WASHINGTON, DC – March 12, 2007 – A compilation of research released today by the Education Industry Association (EIA) suggests that supplemental educational services (SES) — the federally funded program which provides tutoring to low-income students in struggling schools — is highly regarded by families, principals and teachers, is motivating to students, and can have a modestly positive impact on the academic achievement of students if they regularly attend their tutoring sessions.
"The Performance and Promise of Supplemental Educational Services Under ´No Child Left Behind´" reports on the results and conclusions of the relatively few comprehensive evaluation studies implemented to date by state departments of education (which are tasked by NCLB with monitoring SES), school districts, and other third-party education organizations. The document also presents instructional innovations introduced by SES providers, as well as the results of SES program achievement studies performed by a number of them. EIA includes many SES providers among its more than 500 company and individual members.
"With the expected reauthorization of ´No Child Left Behind´ this year, and given continuing discussions among policymakers about the effectiveness of SES, EIA thought it was important to bring together in one place much of the evidence regarding the performance of the program," said EIA Executive Director Steven Pines. "While much more evaluation must take place, we believe the report points to a program that is working well for those who access it, that is having a positive impact on students and their academic performance, and that should be retained as a central element of ´No Child Left Behind.´"
Among the research cited by the EIA report:
- Preliminary results of comprehensive SES evaluations in four states by Dr. Steven Ross of the University of Memphis, which indicate that more than 82% of nearly 1,400 parents surveyed agreed or strongly agreed that they were pleased with the SES services received by their children, and believed the services helped their child´s achievement.
- A New Mexico Public Education Department evaluation of SES programs implemented in 2005-2006, which showed that almost 90% of surveyed parents said that SES had resulted in "some," "a lot," or "extensive" academic progress on the part of their children.
- A January, 2006 report by the Los Angeles Unified School District on the academic performance of more than 14,000 students who attended SES programs during the 2004-2005 school year, which found that students who attended at least 90% of offered SES sessions demonstrated statistically higher academic performance, as measured by results on the California Standards Test.
- An August, 2005 evaluation of SES by Chicago Public Schools, which found that the federally funded tutoring ". . . seemed to have helped students catch up to their peers in terms of gains on the Illinois Test of Basic Skills in both math and reading.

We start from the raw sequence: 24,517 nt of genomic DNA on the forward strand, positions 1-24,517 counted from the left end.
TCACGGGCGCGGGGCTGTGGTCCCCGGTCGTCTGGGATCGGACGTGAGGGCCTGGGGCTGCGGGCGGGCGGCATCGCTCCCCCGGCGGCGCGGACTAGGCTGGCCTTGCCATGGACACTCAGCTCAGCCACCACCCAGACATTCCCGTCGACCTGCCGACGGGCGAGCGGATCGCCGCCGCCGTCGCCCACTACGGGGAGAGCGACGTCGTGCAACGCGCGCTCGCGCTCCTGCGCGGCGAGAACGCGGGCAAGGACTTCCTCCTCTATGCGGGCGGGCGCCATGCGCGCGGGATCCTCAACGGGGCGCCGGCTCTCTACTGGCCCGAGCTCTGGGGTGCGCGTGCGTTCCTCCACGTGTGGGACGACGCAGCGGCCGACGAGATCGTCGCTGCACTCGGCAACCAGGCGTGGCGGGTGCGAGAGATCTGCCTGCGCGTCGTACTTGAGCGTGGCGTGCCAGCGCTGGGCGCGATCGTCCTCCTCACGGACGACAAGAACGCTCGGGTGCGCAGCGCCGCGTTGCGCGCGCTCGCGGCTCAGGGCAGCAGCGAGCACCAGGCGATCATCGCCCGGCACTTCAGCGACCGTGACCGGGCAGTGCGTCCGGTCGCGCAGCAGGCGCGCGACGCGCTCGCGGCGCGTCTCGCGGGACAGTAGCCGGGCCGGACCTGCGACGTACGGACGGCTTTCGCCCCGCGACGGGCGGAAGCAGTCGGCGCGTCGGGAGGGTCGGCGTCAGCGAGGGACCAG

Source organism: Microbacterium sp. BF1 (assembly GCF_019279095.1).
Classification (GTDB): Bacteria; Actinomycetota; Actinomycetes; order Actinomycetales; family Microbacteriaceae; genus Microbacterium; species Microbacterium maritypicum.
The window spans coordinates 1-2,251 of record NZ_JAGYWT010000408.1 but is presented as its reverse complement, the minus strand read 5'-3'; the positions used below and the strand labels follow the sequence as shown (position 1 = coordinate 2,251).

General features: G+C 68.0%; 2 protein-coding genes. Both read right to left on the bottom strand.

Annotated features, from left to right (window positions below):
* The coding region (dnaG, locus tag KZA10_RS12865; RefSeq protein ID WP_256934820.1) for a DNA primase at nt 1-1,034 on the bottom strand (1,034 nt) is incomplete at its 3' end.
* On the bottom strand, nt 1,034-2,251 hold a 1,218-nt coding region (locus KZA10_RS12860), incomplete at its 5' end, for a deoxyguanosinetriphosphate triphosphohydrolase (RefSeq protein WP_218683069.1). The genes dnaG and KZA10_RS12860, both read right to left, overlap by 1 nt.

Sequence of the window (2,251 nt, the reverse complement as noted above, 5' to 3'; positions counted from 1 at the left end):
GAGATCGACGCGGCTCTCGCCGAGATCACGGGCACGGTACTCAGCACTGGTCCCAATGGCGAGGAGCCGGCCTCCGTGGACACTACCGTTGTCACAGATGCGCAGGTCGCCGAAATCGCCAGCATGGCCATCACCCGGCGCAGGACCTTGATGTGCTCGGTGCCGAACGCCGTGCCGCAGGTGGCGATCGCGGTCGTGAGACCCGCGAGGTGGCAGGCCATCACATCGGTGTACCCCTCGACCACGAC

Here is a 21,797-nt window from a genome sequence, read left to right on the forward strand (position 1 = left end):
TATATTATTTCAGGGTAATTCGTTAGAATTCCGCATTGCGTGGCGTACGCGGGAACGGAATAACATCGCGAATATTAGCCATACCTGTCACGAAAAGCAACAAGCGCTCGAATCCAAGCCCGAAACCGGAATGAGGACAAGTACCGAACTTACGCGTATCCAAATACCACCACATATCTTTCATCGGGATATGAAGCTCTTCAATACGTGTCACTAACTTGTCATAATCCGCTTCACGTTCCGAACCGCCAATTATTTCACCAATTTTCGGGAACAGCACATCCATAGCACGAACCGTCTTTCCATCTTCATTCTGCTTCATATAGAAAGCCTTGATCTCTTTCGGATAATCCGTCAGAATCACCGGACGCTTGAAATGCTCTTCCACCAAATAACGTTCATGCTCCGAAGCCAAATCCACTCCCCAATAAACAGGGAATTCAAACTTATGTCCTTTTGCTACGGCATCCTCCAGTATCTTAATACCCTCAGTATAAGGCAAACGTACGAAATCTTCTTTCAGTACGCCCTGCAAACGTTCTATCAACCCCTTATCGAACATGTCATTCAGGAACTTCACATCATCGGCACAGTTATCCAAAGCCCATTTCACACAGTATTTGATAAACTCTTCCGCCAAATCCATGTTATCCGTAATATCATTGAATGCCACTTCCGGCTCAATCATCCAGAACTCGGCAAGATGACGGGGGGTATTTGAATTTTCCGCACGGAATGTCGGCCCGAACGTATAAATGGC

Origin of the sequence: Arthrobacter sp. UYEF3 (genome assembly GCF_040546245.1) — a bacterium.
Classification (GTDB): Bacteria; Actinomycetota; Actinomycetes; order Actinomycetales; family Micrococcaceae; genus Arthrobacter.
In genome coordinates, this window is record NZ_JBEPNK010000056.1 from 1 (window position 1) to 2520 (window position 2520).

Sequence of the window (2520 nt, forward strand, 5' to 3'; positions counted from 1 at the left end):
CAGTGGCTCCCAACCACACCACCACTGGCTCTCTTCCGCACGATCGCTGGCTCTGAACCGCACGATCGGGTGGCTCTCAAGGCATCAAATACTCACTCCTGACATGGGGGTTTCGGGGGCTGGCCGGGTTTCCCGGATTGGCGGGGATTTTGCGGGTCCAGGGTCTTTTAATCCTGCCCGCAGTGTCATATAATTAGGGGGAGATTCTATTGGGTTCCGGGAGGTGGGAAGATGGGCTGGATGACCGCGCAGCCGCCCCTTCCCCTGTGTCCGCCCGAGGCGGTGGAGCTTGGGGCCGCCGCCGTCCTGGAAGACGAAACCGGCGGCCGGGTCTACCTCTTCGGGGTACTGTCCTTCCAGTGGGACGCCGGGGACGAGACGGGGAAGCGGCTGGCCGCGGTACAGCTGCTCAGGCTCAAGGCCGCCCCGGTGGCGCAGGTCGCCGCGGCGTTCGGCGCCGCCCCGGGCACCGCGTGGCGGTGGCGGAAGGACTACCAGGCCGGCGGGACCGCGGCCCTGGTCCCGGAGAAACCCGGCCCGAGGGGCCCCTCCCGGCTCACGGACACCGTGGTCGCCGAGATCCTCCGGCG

The entire report, containing more than 30 research and innovations summaries, is available for download from the EIA website, at www.educationindustry.org, or by calling EIA at 800-252-3280.
"While EIA and our members hope this compilation of SES evaluation information is useful in itself to Congress, policymakers, state and local education official, and parents, we hope it also will encourage the implementation and reporting of numerous, comprehensive and fair SES evaluation programs by states nationwide," Pines added.
About the Education Industry Association
The Education Industry Association (EIA) works to expand educational opportunities and improve student achievement for learners of all ages by infusing American education with market-based drivers of service, innovation, and results. Founded in 1990, EIA is the leading professional association for private providers of education services, suppliers, and other private organizations in all sectors of education. EIA currently has more than 500 individual and corporate members. www.educationindustry.org
A number of EIA members are state-approved providers of supplemental education services (SES) under "No Child Left Behind," and have delivered tutoring to hundreds of thousands of economically and educationally disadvantaged, SES-eligible students.
These EIA members have formed the EIA SES Coalition, which sponsors the
"Campaign to Support Quality Tutoring for America´s Students," launched in
In addition to managing the Campaign and the SES Coalition, EIA provides the
framework for entrepreneurs and corporate executives to work together to promote public understanding of the education industry and develop public-private partnerships to advance better teaching and learning. The association also works to advance state and federal education policies – such as No Child Left Behind – to the benefit of EIA members, children, educators and parents. EIA members include tutoring companies, education management organization, charter schools, educators, publishers, school suppliers, financial institutions, investors, and colleges and universities.
More information on the Education Industry Association (EIA) may be obtained by calling Steve Pines, EIA executive director at 800-252-3280 or visiting http://www.educationindustry.org.